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Old July 10, 2007, 01:05 PM   #1
govmule84
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Join Date: December 15, 2005
Location: Up on a hill
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Colt D.A. 38

Hello everyone.
I've been offered a gun, and I don't know anything about it...I was hoping I can give you all some info and maybe you could tell me about it.

The gun is marked on the barrel "Colt D.A. 38" (I am guessing this is .38 Long Colt, as opposed to .38 Special. Am I correct?)

The gun does not appear to me to have any markings that look long enough to be a serial number, and I looked for about 20 minutes. However, it does say some things. The cylinder latch and inside the frame are stamped with "227". At the bottom of the frame, on the butt, "24" is stamped, with "028" stamped beneath it.

The cylinder in this pistol rotates freely counterclockwise when at rest...when I put the pistol into full lockup (hammer cocked, dropped, trigger still back), the gun was locked up tighter than a drum front to back, pretty tight side-to-side, and the cylinder gap was very good (by eye.) However, I seem to recall seeing another similar gun that had the same issue with the rotating cylinder, so I am wondering if they are designed to "roll" when the trigger is not being used to cycle the gun.

The top of the barrel is stamped with two patent dates, one says 8/5/84, and the other indicates 11/6/1888.

There is one almost exactly like it on auctionarms.... http://www.auctionarms.com/search/di...temnum=8067165
I did not take pictures as I don't own a camera. This gun has slightly different grips than the one I am looking at... mine say "COLT" in big letters that take up that whole circle, and there is no prancing pony.

The fellow is asking $175. The bore looks pretty good, and the crown looks pretty good...the cylinder latch has a little wear where the cylinder rotates past it.

Is this a good price? Can I resell this easily for more money? (I don't know anything about antique guns, but I want to see an old Colt go to a good home...it's just laying there dying.) Is it safe to shoot? Is 38 Long Colt interchangeable with anything else?

Thanks for all the <anticipated> help!
Liam

PS: Here's another auction. Mine looks JUST LIKE this one, but no nickel. Blued.
http://gunbroker.com/Auction/ViewItem.asp?Item=75417698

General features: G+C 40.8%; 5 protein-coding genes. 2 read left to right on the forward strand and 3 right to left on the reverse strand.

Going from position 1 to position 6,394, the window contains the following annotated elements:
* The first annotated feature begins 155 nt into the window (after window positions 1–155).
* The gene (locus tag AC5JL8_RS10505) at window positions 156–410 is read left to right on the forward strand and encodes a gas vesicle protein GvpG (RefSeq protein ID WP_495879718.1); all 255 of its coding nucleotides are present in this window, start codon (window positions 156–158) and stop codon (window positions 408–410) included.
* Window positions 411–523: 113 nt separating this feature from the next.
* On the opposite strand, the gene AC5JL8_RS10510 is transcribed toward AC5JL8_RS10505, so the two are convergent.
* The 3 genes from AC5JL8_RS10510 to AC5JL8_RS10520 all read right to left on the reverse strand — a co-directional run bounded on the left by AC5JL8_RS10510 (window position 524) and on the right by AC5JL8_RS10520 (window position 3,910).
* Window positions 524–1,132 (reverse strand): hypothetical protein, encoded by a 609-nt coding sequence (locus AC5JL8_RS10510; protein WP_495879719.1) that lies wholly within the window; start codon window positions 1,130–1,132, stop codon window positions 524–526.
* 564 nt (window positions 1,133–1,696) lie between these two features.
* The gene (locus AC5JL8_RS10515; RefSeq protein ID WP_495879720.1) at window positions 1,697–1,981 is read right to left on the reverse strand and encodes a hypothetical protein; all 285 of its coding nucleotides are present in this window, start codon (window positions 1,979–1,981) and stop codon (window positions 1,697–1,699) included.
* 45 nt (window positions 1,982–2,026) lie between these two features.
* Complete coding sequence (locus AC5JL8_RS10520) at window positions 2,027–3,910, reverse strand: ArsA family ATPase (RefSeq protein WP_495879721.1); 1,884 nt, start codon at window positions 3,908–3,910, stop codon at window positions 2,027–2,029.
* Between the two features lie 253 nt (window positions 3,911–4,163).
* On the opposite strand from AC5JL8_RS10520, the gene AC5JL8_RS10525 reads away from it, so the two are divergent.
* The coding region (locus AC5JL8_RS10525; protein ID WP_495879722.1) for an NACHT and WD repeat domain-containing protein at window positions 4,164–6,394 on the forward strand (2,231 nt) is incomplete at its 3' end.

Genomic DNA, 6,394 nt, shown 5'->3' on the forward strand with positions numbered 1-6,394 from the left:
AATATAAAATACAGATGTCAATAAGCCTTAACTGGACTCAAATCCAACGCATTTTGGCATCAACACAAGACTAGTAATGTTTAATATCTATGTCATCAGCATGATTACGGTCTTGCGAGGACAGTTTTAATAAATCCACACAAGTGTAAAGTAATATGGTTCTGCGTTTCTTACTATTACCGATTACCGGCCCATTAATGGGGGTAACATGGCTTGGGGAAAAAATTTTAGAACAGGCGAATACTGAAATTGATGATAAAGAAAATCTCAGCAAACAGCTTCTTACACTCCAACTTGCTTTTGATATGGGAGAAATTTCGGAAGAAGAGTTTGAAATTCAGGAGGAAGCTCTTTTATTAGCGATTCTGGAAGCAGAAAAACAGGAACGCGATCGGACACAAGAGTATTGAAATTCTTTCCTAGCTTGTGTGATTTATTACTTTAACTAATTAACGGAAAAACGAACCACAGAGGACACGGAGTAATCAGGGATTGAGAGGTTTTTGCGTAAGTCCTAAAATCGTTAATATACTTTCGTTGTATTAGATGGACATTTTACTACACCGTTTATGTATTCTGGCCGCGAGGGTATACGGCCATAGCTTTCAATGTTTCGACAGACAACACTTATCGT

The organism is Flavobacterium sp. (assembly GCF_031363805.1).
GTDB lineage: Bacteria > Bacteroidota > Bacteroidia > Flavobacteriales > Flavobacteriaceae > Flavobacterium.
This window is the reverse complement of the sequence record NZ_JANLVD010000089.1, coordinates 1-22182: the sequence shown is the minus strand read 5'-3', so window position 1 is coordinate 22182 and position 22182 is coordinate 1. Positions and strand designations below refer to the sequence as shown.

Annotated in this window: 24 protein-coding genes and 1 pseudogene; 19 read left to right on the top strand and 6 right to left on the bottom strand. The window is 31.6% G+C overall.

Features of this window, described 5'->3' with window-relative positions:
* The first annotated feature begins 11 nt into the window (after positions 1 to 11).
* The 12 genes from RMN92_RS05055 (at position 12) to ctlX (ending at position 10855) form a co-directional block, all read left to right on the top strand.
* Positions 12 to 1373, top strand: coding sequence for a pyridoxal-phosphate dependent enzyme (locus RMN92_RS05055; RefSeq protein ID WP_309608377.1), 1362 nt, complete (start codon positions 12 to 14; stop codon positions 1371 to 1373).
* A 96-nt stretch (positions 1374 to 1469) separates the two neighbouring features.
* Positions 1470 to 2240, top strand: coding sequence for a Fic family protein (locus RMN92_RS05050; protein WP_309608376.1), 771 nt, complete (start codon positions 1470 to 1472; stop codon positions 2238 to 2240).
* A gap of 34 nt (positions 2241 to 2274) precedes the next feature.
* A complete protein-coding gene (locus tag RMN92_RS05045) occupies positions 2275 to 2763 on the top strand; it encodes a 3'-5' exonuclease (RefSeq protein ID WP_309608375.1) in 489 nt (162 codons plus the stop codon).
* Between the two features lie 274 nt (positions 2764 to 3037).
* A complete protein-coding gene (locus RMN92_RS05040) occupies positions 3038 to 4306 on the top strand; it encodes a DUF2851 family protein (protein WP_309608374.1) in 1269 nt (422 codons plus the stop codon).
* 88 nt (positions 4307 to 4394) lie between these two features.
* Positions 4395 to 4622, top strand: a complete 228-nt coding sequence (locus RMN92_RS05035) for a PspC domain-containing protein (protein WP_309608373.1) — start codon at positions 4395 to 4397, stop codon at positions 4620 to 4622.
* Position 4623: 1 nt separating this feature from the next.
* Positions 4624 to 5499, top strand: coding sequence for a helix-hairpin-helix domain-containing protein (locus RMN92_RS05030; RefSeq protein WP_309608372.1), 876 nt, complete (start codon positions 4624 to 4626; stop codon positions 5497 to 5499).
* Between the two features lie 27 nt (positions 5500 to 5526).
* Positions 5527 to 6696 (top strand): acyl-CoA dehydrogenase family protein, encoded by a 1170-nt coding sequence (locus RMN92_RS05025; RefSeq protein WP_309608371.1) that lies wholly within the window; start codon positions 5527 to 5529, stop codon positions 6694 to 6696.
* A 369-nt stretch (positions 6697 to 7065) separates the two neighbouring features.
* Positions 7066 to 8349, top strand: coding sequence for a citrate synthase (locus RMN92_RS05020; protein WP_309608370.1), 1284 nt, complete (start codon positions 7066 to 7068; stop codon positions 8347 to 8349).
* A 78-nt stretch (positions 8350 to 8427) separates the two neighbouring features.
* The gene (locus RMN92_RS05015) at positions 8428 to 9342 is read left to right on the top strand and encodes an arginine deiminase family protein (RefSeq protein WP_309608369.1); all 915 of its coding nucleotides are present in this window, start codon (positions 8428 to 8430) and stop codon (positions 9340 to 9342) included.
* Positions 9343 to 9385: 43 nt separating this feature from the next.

Last edited by govmule84; July 10, 2007 at 01:14 PM. Reason: more info
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Old July 11, 2007, 04:13 PM   #2
James K
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First, .38 Long Colt is not made any more, and it is generally not recommended that .38 Special be used in those guns, even though it will fit in most. The .38 Long Colt cartridge is about 0.13" shorter than the .38 Special. Certainly, the "hot" .38 Special loads should NEVER be used in those guns. Some owners of revolvers chambered for .38 Long or .38 Short Colt trim .38 Special brass to the correct length and reload using black powder or a very light load of smokeless.

The serial number on the butt is in two lines so it is 24228, made in 1893.

The patent dates indicate that the gun is the Model 1889 Navy Double Action revolver, the earliest version of the revolver that was later adopted as the standard service pistol by the U.S. government, and which failed spectacularly in the Philippines when the power was insufficient to stop "Moro" attackers.

Since your gun has no Navy markings, it is the civilian model.

If you look, you should see that the cylinder has no locking notches on the outside like newer revolvers; the hand acts on the ratchet to work as a cylinder stop.

The free rotation of the cylinder, which you mention, was the major defect of the revolver and the one the Army insisted be corrected. The problem was that if a soldier or sailor fired one round then holstered the gun, the cylinder could rotate backward and a second firing attempt could result in the hammer falling on the already fired round, an obvious problem. So Colt refined the works to incorporate a new cylinder stop, and a separate part to lock the cylinder with the hammer down. The new model became the Model 1892, and other minor changes resulted in the Models 1894, 1895, 1896, 1901 and 1903.

As to value, unless the gun is rusted or has has been damaged, $175 is a bargain. In average decent condition (60% finish), a fair value would be $600. Even at 10% finish, the books show it at $300 or so. In like new condition (rarely encountered) value would go close to $2000.

Jim
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Old July 11, 2007, 05:10 PM   #3
govmule84
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Join Date: December 15, 2005
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Cool!
Thanks for the help, Jim. I bought it today. Where should I go to sell this thing? I'm gonna try right here on the boards, first.

Thanks!
Liam
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